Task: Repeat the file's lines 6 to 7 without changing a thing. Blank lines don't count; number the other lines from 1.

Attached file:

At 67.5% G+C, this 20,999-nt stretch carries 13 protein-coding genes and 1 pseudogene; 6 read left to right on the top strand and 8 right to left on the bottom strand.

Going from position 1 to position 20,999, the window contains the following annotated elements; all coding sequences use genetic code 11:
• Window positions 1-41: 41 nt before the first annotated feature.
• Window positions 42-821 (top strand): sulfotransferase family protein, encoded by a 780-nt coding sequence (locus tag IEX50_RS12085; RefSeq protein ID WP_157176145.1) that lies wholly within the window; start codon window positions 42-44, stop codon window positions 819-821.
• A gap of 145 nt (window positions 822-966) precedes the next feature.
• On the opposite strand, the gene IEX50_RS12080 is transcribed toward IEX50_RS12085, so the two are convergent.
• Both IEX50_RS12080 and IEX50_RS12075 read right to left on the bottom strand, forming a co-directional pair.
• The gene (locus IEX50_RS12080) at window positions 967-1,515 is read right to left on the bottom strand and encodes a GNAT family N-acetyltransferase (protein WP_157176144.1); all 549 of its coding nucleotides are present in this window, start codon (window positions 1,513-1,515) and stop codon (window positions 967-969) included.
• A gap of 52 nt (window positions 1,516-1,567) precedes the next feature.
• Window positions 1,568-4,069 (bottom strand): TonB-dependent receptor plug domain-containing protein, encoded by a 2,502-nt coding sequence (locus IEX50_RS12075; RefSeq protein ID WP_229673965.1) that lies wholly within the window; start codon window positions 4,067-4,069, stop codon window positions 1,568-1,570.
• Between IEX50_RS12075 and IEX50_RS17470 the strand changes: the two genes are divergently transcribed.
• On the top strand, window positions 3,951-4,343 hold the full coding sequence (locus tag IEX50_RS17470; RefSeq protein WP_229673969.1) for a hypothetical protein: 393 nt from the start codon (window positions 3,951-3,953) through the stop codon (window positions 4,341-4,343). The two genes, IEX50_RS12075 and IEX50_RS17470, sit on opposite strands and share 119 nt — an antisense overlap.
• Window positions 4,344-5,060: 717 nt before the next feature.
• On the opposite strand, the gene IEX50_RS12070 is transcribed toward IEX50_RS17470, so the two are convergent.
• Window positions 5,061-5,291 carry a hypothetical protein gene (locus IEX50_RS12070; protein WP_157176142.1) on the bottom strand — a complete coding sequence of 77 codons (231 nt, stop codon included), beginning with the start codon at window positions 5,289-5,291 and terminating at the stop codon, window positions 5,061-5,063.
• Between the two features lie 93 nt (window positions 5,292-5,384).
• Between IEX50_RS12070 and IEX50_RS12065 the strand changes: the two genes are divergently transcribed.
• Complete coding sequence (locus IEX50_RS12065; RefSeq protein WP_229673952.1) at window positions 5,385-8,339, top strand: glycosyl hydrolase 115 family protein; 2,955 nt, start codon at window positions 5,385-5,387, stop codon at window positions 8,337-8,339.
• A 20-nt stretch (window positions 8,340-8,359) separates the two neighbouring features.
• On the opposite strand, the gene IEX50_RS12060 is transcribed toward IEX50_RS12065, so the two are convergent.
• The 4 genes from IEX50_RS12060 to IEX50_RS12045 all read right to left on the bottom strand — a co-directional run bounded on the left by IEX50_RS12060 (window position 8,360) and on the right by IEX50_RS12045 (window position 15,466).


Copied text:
• On the opposite strand, the gene IEX50_RS12080 is transcribed toward IEX50_RS12085, so the two are convergent.
• Both IEX50_RS12080 and IEX50_RS12075 read right to left on the bottom strand, forming a co-directional pair.